Letter from Slim Wolfe
Economy – September 2000 – Colorado Central Magazine
It seems just a bit disingenuous to rely on population growth as some sort of silver bullet, or to whine about a slow economy. Watching the productive musculature of mines, ranches, and railroad erode into the comparative flab of tourism and tract homes has been painful. A few short years earning a buck in new constrction were enough to convince me that I might as well be sawing off the limb I was standing on. Watching the invader hordes swarm up from the flatlands I guess I had some inkling of how the Serbs came to hate the Turks. That was in 1980. Now the flatland Turks have pretty much overrun everything north of Centerville, via South Park, and another army advances through Coaldale up the canyon encouraged by the conjurings of some of our realtors and businesses.
Just a couple of hundred years ago, Tokyo was a sleepy backwater, New York was idyllic. So don’t think Moffat and Westcliffe won’t have tube stations disgorging thousands of weary commuters if the trend continues. Seems like those realtors might have just had the courtesy to move to Tokyo, if a boom is what they wanted. Plenty of businesses like First Street Café and Neighborhood Goods grew up through the so-called slack years. Without whining, conjuring, expanding, or subdivding, they worked at an honest product or service, and there was enough local trade to keep them going.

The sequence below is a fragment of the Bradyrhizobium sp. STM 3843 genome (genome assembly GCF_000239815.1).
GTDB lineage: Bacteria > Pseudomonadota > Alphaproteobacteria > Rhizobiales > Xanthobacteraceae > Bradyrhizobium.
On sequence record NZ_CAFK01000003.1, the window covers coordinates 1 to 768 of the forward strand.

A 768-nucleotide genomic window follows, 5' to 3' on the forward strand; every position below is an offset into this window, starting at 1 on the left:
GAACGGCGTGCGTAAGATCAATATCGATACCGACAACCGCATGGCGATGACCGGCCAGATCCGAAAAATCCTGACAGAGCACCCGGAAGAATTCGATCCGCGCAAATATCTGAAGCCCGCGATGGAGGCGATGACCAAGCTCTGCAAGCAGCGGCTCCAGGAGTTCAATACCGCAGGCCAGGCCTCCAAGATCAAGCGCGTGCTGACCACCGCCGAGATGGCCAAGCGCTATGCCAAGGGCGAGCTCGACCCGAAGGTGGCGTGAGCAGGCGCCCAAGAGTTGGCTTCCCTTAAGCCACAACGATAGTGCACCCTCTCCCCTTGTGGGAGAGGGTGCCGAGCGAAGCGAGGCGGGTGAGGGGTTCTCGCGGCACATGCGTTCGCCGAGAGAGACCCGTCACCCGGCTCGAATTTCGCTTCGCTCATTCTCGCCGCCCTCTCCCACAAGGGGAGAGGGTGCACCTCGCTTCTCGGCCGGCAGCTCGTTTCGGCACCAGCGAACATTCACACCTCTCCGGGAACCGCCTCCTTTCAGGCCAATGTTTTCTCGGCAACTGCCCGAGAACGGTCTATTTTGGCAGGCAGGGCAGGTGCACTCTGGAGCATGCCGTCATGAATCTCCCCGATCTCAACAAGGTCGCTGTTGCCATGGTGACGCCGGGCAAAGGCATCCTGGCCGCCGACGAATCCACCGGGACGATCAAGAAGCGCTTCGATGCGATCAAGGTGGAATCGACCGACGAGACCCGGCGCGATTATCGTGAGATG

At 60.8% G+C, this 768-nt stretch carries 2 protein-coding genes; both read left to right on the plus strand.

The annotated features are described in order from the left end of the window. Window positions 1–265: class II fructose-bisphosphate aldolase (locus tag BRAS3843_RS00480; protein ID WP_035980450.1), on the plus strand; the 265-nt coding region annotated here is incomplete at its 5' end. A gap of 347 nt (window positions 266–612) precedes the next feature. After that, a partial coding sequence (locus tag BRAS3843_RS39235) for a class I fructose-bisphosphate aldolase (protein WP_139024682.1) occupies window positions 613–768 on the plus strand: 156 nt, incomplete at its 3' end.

Maybe we got the conjuring instinct as kids when we were exposed to too many “I Dream of Jeannie” reruns. We all want to push the magic buttons of power and leave the potato patch to the immigrants. Then we wonder why we have so many immigrants. Duh. We want to leave all the brainwork to Microsoft, as if there was no trade off, either. But while the herb farmer is searching out the cabinetmaker on the internet, the same technology is helping Cargill and ADM force out the small farms which help keep our region green, clean, and friendly.
There’s a horde of cool dudes in shiny convertibles who’ll pass you on a blind curve to give the wife and kid a little thrill and get to the rafting depot ten seconds sooner. No doubt they’re conjuring a way to get themselves a ranchette as well. But an accident looking for a place to happen isn’t a sane way to build up a tax-base.
Sooner or later we all have to look at each other as potential sources of income, but it’s nice to have some other values as well, and those are more readily found in an economy based on sustainability, rather than conjuring. Slow times don’t need to be hard times — unless you’re addicted to life in the fast lane.
P.S. Maybe it seems as if I’ve got an attitude. Maybe if you give your children enough room to breathe, they won’t grow up like products of the rat race, like me. Wouldn’t that be nice?